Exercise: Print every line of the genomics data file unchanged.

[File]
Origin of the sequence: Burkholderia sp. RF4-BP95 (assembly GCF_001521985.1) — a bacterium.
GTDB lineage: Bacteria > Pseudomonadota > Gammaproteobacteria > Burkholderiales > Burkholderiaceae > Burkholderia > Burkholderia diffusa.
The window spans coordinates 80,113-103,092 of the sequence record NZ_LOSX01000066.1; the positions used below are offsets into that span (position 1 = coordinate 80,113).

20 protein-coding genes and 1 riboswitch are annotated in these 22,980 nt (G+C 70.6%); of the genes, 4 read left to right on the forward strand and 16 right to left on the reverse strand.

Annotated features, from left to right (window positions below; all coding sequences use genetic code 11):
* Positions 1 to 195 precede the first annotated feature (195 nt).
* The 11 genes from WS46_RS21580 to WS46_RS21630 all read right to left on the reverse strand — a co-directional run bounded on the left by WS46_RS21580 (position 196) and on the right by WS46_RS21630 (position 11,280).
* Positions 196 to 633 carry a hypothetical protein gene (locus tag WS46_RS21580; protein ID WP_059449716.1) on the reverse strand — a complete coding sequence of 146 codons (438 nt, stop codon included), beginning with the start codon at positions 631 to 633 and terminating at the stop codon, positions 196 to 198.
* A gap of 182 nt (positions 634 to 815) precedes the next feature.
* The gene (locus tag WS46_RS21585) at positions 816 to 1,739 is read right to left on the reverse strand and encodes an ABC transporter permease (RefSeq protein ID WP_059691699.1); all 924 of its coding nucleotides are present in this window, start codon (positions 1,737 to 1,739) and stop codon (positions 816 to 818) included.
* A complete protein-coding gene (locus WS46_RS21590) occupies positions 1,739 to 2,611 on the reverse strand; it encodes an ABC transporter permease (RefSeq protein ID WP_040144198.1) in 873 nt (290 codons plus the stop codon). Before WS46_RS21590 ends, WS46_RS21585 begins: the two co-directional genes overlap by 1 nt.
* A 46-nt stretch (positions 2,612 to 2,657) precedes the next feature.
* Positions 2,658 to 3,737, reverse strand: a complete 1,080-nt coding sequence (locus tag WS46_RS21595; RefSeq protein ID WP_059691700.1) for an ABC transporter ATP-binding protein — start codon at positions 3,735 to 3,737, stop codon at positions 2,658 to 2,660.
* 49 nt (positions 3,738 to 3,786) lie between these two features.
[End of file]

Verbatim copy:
Origin of the sequence: Burkholderia sp. RF4-BP95 (assembly GCF_001521985.1) — a bacterium.
GTDB lineage: Bacteria > Pseudomonadota > Gammaproteobacteria > Burkholderiales > Burkholderiaceae > Burkholderia > Burkholderia diffusa.
The window spans coordinates 80,113-103,092 of the sequence record NZ_LOSX01000066.1; the positions used below are offsets into that span (position 1 = coordinate 80,113).

20 protein-coding genes and 1 riboswitch are annotated in these 22,980 nt (G+C 70.6%); of the genes, 4 read left to right on the forward strand and 16 right to left on the reverse strand.

Annotated features, from left to right (window positions below; all coding sequences use genetic code 11):
* Positions 1 to 195 precede the first annotated feature (195 nt).
* The 11 genes from WS46_RS21580 to WS46_RS21630 all read right to left on the reverse strand — a co-directional run bounded on the left by WS46_RS21580 (position 196) and on the right by WS46_RS21630 (position 11,280).
* Positions 196 to 633 carry a hypothetical protein gene (locus tag WS46_RS21580; protein ID WP_059449716.1) on the reverse strand — a complete coding sequence of 146 codons (438 nt, stop codon included), beginning with the start codon at positions 631 to 633 and terminating at the stop codon, positions 196 to 198.
* A gap of 182 nt (positions 634 to 815) precedes the next feature.
* The gene (locus tag WS46_RS21585) at positions 816 to 1,739 is read right to left on the reverse strand and encodes an ABC transporter permease (RefSeq protein ID WP_059691699.1); all 924 of its coding nucleotides are present in this window, start codon (positions 1,737 to 1,739) and stop codon (positions 816 to 818) included.
* A complete protein-coding gene (locus WS46_RS21590) occupies positions 1,739 to 2,611 on the reverse strand; it encodes an ABC transporter permease (RefSeq protein ID WP_040144198.1) in 873 nt (290 codons plus the stop codon). Before WS46_RS21590 ends, WS46_RS21585 begins: the two co-directional genes overlap by 1 nt.
* A 46-nt stretch (positions 2,612 to 2,657) precedes the next feature.
* Positions 2,658 to 3,737, reverse strand: a complete 1,080-nt coding sequence (locus tag WS46_RS21595; RefSeq protein ID WP_059691700.1) for an ABC transporter ATP-binding protein — start codon at positions 3,735 to 3,737, stop codon at positions 2,658 to 2,660.
* 49 nt (positions 3,738 to 3,786) lie between these two features.